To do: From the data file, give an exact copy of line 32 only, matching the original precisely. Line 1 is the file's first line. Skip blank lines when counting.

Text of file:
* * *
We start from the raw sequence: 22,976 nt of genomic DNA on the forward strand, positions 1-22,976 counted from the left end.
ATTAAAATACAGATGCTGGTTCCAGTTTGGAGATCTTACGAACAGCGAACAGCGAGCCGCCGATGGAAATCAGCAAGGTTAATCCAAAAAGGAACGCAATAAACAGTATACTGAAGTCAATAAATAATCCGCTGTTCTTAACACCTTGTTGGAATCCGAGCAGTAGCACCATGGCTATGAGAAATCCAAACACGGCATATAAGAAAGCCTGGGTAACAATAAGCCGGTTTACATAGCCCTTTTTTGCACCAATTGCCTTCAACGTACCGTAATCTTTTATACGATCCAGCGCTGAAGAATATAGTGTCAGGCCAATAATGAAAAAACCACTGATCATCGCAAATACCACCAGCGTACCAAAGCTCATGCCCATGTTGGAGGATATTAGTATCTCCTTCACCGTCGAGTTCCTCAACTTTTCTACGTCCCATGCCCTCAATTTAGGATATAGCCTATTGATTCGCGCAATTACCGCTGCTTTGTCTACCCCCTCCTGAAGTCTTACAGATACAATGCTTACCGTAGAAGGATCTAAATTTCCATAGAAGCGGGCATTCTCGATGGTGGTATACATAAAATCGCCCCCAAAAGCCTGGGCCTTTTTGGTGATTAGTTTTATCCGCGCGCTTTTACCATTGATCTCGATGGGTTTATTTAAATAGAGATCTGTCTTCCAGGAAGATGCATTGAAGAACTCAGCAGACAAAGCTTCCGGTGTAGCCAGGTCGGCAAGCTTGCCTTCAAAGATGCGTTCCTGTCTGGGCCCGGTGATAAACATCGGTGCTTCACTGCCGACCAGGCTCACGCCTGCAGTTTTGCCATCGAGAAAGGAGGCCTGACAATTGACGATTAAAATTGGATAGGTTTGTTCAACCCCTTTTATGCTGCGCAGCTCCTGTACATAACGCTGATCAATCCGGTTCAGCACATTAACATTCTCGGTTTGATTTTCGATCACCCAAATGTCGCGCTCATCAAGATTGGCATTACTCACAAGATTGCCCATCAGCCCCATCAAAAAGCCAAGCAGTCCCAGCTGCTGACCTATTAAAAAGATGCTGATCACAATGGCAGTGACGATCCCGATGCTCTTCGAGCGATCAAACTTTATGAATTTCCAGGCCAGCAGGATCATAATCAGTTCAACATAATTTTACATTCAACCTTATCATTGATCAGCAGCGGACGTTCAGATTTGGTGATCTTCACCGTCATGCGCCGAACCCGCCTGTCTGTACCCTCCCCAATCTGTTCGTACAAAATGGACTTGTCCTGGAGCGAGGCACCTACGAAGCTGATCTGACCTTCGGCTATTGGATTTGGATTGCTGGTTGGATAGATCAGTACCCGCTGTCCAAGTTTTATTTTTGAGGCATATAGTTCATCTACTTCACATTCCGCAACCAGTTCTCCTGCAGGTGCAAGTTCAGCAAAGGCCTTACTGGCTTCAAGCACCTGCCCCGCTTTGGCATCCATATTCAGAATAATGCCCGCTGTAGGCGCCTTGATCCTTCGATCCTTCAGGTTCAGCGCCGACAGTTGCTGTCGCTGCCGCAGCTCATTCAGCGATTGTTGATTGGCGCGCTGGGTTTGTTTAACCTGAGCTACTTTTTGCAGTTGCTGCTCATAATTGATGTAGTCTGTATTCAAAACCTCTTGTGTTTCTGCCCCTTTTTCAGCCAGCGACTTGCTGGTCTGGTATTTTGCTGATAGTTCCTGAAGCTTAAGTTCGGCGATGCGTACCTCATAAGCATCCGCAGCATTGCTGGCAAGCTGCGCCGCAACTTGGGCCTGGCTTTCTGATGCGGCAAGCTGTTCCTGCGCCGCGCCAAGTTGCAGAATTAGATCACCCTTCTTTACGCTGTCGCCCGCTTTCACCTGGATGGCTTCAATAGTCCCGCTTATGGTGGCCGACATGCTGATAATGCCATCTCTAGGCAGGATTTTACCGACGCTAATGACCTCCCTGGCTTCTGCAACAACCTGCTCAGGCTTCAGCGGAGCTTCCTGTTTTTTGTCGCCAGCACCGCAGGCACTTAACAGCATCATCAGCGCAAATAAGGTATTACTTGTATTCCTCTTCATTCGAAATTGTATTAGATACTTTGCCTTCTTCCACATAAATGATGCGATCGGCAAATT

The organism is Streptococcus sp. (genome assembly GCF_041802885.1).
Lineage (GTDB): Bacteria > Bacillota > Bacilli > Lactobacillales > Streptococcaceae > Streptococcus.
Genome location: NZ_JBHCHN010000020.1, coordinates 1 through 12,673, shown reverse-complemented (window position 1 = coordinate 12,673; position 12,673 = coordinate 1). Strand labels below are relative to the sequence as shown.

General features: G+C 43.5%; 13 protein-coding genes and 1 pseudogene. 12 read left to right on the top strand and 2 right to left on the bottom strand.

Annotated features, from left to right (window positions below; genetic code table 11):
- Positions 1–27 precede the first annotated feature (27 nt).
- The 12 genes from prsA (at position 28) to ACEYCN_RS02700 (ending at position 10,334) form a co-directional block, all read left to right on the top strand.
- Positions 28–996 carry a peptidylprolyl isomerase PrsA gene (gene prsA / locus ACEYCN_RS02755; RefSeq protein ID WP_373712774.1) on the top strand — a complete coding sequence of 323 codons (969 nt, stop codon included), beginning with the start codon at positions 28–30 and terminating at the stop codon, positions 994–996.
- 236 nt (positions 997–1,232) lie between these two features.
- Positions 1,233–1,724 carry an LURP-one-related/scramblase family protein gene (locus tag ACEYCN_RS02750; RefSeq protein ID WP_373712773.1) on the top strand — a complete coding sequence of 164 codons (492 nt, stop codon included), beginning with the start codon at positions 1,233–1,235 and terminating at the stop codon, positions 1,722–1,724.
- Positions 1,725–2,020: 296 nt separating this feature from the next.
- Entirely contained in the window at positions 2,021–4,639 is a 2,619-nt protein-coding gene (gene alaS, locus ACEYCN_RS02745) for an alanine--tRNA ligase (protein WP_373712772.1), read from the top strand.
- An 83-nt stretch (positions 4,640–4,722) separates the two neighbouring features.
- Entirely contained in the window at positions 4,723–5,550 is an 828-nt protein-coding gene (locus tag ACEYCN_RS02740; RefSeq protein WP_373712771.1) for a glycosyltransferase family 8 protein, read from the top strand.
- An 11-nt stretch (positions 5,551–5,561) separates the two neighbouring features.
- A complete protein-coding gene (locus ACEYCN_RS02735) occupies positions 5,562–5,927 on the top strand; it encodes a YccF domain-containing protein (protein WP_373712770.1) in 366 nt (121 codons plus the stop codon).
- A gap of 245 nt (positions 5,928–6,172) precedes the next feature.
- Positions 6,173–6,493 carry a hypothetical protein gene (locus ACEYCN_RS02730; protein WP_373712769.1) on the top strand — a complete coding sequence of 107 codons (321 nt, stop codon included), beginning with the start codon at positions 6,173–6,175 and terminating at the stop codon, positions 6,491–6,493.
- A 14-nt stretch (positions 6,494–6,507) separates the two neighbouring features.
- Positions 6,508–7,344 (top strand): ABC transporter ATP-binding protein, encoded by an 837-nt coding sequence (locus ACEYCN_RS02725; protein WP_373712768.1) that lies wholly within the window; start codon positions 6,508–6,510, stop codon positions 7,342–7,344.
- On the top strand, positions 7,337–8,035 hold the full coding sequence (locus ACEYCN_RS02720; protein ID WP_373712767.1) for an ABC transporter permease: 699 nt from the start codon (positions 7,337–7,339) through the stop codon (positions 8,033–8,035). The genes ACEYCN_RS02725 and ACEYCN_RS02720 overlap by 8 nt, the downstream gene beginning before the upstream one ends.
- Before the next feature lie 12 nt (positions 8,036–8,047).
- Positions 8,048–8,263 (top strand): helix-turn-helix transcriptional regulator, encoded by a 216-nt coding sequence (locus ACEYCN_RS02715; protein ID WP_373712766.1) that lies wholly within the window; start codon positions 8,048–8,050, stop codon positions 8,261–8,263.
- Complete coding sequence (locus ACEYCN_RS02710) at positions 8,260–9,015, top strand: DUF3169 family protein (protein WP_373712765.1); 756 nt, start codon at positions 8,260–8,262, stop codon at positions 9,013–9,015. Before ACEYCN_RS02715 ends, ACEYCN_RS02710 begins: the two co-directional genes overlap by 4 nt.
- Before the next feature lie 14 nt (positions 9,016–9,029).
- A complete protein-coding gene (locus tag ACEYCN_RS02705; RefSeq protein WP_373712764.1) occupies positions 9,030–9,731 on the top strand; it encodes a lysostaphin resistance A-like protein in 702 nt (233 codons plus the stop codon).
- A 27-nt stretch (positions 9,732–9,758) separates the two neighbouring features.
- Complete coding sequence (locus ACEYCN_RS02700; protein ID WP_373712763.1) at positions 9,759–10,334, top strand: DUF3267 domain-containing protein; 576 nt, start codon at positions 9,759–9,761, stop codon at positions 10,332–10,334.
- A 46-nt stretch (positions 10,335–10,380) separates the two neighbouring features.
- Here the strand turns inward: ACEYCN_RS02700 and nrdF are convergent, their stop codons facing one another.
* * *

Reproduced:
- Here the strand turns inward: ACEYCN_RS02700 and nrdF are convergent, their stop codons facing one another.